Phillies manager Pete Mackanin was not happy after his team suffered a 2-1 loss to the Miami Marlins in 10 innings Tuesday night.
“Too many called third strikes with a man in scoring position,” Mackanin said. “That’s a pet peeve of mine and we’re going to address it. I’m going to have a meeting with the team.”
Phillies hitters struck out 11 times in the game. Four times they were victims of called third strikes. One of those called third strikes came with a man on third base and another with the bases loaded (see Instant Replay).
Get a base hit in one of those situations and maybe the Phillies don’t waste a very nice start from Vince Velasquez, who gave up just three hits and a run over seven innings.
For the game, the Phillies had just five hits. They got just one in 4 1/3 innings against a quartet of Marlins’ relievers.
The Phillies are 1-4 since coming back from the All-Star break. They are averaging just two runs per game over that span.
“We’re in that hitting funk again,” Mackanin said. “We’re just not swinging the bats. Too many bad at-bats. We’re not grinding out at-bats and we need to do that.
“Sometimes it looks like we’re flailing up there, getting anxious trying to do too much. I think the guys are guessing. You have to maintain plate discipline. That’s the goal right now – two strikes, put the ball in play, especially with runners in scoring position.”
The killer strikeouts for the Phillies came in the sixth when Tommy Joseph took a third strike with a man on third for the third out and in the seventh when Peter Bourjos took an inning-ending called third strike with the bases loaded. Earlier in that inning, Mackanin opted against having Freddy Galvis bunt with no outs and a man on first in a 1-1 game because “I don’t want to play for one run against that team in the seventh inning.”
Three innings earlier, Joseph had murdered a 97-mph fastball from Jose Urena to make it a 1-1 game. Joseph’s blast landed four rows up in the upper deck above left field. It was his 13th homer in 171 plate appearances, the fastest pace in Phillies history.
Joseph’s homer was the only run Urena allowed in 5 2/3 innings in his first big-league start of the season.
Christian Yelich was the hitting star for the Marlins. He homered in the fourth – on an 0-2 breaking ball that Velasquez didn’t get down enough – and singled home the tie-breaking run with a two-out single against lefty Daniel Stumpf in the 10th.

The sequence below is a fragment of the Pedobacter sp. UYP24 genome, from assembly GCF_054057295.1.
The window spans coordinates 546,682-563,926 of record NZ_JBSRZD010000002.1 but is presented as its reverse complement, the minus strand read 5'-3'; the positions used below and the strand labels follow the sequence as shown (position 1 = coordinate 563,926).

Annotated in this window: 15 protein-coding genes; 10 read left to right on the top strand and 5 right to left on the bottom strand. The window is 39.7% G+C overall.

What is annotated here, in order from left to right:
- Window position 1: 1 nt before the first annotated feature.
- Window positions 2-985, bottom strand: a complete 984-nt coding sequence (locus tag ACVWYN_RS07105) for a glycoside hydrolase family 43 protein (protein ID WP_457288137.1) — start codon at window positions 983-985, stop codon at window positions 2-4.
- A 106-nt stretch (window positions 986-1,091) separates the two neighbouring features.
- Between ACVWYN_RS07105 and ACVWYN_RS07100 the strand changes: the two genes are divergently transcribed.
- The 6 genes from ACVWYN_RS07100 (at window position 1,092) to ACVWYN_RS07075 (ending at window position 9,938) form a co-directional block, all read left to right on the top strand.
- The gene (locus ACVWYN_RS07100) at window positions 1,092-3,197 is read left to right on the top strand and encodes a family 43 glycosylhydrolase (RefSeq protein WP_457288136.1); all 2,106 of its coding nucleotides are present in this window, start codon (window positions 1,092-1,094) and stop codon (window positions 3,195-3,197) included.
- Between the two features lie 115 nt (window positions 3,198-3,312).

Earlier in the inning, Phillies third baseman Maikel Franco charged and made a diving grab of a bunt. Franco face-planted in the infield grass as he made the play. Replays showed Franco’s head hitting the ground violently. After the game, he said he felt dizzy when he got to his feet. He was checked for a concussion after the game and said he was fine.
Stumpf inherited two base runners from David Hernandez, who took the loss. Hernandez allowed a leadoff double and two-out walk in the 10th to extend the inning for Yelich.
Mackanin admitted to being perplexed by Hernandez. The right-hander had a 2.55 ERA over the first two months of the season then struggled in 13 appearances from June 3 to July 1. He had a 8.59 ERA over that span. Recently, he’d had five straight scoreless appearances before taking the loss Tuesday night.
“It’s always frustrating when things aren’t going right,” Hernandez said. “I’ve made some adjustments over the last couple weeks and I felt like I've done better.”
Those adjustments, Hernandez said, came after a representative of an opposing team told a member of the Phillies' coaching staff that Hernandez was tipping his pitches.
“I was tipping my pitches pretty much the whole month of June, but it’s not an excuse whether I was or wasn’t,” Hernandez said.
Hernandez said an American League opponent passed the information along to the Phillies after the two teams were done playing each other for the season.
“I’ve made the adjustments that I need to,” Hernandez said. “I feel like my stuff is where it needs to be. Tonight was just unlucky.”
Unlucky or not, Mackanin made it clear he needs to see better from Hernandez.
“He was better early in the year,” Mackanin said. “We’ve got to get him back where he was because he’s important to us in these types of games. We’ve got to get him going.”
The bats, too.